Huge performance gains is a static page, meaning we cannot send user data with the initial download, so everything has to be loaded by JavaScript. This might sound like a downside, but it’s actually great for performance, for two reasons:

  1. Offline caching. When the page loads from Application Cache or Service Worker (the new hotness), it completely skips the whole download process. This can shave many hundreds of milliseconds off your load time, depending on the user’s connection speed. It also saves bandwidth costs (for you and your users) since files are only transferred when they are updated.
  2. Serve assets from a CDN. Since you don’t need any server-side processing to generate the page, you can host the page and all your assets on a CDN (Content Delivery Network), which is much faster and easier than geographically distributing your own servers.

Infinite scaling

Because we’re running our backend almost entirely on Google services, we’re able to run at Google scale. We could gain a million new users overnight and everything would be fine. We don’t need to throttle signups or worry about being taken down by a Reddit Hug of Death.

No data or passwords on our servers

We use Google OAuth to sign in, which has the huge security advantage that we never receive a user’s actual password.

All items, tasks, and attached files are stored in each user’s personal Google Drive account. Gmail and Google Calendar are synced completely client-side, which means that emails and appointments do not pass through and are never stored on our servers.

Not storing users’ private data on our servers protects their privacy and limits their potential exposure to hacks.

So in conclusion, everything is great and there’s no downsides.

Ok, that’s another lie. Giving up control of our backend does have some drawbacks.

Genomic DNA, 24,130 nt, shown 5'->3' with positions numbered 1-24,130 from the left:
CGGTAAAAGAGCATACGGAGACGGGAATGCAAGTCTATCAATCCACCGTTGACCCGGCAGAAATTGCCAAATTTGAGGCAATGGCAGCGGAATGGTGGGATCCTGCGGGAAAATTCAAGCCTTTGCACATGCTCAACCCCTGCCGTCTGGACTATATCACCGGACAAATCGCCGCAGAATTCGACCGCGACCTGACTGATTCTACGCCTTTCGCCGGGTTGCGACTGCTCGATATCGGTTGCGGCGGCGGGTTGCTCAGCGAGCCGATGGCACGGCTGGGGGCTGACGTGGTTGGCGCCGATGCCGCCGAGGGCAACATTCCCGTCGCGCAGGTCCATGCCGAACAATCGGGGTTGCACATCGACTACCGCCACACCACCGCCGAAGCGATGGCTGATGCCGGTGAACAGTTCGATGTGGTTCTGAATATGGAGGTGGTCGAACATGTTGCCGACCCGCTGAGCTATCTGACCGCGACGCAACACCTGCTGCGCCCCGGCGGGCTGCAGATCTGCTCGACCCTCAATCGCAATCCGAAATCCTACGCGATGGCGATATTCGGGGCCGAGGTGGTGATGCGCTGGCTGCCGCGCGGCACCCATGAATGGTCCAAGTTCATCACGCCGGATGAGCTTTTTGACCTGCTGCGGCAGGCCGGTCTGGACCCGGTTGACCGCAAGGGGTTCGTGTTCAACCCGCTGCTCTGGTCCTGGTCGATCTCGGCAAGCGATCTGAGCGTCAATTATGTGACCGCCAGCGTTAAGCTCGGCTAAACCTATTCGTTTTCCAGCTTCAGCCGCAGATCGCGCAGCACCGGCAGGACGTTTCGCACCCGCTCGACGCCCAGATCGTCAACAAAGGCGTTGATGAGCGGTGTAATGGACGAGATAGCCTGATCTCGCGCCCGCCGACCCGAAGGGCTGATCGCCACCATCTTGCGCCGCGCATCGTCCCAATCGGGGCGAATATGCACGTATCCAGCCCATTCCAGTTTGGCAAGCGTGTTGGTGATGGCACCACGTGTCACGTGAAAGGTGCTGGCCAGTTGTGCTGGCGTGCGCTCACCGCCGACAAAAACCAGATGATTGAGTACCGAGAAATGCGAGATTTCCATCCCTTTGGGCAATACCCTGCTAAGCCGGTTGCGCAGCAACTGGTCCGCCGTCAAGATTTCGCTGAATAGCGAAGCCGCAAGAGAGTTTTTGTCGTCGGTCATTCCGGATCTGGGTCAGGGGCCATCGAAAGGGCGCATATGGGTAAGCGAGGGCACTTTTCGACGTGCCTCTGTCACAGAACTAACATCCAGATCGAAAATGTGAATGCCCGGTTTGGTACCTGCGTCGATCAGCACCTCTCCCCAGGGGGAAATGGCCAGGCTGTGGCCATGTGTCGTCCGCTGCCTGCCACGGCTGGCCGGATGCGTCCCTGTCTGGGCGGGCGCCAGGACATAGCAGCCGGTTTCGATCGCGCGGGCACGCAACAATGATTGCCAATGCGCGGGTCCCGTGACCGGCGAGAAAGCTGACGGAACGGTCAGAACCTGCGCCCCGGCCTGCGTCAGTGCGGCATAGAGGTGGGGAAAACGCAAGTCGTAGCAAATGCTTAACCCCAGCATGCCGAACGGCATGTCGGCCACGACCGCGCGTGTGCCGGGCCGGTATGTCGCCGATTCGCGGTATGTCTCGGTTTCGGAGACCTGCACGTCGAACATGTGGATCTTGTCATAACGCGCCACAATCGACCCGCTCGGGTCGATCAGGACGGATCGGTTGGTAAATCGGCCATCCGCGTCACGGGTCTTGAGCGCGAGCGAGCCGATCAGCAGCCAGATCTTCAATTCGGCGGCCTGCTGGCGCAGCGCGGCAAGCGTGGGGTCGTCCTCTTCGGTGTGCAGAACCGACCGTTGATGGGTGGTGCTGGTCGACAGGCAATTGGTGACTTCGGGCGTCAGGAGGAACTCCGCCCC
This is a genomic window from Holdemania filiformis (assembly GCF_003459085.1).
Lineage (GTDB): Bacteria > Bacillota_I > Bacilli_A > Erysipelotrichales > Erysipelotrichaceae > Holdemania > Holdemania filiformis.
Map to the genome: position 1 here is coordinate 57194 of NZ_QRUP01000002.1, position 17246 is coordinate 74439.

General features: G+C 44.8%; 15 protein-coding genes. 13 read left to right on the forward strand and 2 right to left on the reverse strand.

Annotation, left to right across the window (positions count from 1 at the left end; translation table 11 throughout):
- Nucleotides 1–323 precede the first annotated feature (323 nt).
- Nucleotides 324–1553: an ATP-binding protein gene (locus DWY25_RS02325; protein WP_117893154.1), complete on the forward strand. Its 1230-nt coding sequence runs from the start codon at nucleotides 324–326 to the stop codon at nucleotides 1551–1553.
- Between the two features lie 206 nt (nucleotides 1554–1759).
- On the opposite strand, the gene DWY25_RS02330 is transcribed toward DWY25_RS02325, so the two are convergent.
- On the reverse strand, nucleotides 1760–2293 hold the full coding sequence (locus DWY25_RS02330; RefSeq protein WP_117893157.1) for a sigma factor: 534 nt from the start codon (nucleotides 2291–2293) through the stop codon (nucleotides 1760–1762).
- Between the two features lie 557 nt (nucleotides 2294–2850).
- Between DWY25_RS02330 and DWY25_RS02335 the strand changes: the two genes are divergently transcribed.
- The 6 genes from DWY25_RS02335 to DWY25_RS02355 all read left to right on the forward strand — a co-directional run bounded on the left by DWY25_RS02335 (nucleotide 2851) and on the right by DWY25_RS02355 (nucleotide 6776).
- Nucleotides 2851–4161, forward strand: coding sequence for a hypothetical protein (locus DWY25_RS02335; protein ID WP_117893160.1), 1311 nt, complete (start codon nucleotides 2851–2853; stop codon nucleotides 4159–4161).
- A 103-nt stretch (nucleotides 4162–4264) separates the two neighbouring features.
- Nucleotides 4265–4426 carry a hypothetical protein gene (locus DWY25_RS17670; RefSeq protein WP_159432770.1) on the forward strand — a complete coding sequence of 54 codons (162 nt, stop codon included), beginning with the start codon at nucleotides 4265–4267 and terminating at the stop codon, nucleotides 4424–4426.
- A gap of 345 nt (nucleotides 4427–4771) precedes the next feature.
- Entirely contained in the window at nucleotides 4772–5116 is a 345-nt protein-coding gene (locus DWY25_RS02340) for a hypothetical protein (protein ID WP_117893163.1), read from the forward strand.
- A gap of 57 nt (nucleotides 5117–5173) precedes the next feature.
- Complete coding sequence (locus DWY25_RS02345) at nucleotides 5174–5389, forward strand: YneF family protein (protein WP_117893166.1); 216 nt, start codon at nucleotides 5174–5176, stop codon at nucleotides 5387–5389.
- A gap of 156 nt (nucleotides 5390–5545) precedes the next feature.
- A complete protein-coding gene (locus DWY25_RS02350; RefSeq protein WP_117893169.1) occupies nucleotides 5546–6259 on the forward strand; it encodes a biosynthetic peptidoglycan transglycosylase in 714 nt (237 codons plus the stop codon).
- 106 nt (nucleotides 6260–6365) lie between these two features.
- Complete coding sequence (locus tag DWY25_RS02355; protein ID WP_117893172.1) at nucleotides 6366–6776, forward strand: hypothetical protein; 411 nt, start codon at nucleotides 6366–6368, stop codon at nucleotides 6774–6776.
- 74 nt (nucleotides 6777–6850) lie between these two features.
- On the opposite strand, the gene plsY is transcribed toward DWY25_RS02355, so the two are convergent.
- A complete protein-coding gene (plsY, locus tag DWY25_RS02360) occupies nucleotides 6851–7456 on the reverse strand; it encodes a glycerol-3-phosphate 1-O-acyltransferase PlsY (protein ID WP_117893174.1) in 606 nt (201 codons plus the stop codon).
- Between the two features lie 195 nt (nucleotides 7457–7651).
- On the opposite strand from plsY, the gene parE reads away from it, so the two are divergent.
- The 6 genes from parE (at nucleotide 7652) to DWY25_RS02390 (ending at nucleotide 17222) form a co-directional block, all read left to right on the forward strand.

The Drawbacks

Dependency on Google

Google has been known to shut down services. This presents a risk, but they typically give a warning beforehand and a long window to migrate away. They are investing heavily in Google Drive, and we don’t see Gmail going away anytime soon. The dependency on Google is a risk, but we feel confident that these services will stick around.

Bugs in APIs

There’s always a risk that a new bug will appear that is out of our control to fix. The Google Drive Realtime API had some issues in its early days, but the developers were responsive and fixed bugs quickly, and it has been stable for the past two years. Based on their track record of stability and responsiveness, we feel safe.

Static page makes A/B testing hard

The only true downside of a static page that we’ve found is that it’s harder to A/B test. There is no server to decide whether to send the user A or B, so we have to send the user both A and B and then display the right one in client-side JavaScript.

Google Drive Realtime API is JavaScript only

If you need to access your data from a native app, the alternative solutions listed below might be better for you. We’re ok with this limitation because we’re heavily invested in JavaScript — even our iOS and Android apps are mobile web apps. That might sound crazy, but mobile web can actually be fast. That’s a topic for a future post…

Serverless technologies

aI’d love to hear your thoughts in the comments below, or talk to me on Twitter. And if you liked this article please click the ❤ below to help me share it. Thanks!

Startup Grind

The life, work, and tactics of entrepreneurs around the world. Welcoming submissions on technology trends, product design, growth strategies, and venture investing. Learn more about how you can get involved at

Thanks to Alexey Komissarouk, Grant Watters, and Luka Kacil

Jay Meistrich

Written by

Co-founder of Nomad. Photographer. Skier. Lover of Minions.

Startup Grind

The life, work, and tactics of entrepreneurs around the world. Welcoming submissions on technology trends, product design, growth strategies, and venture investing. Learn more about how you can get involved at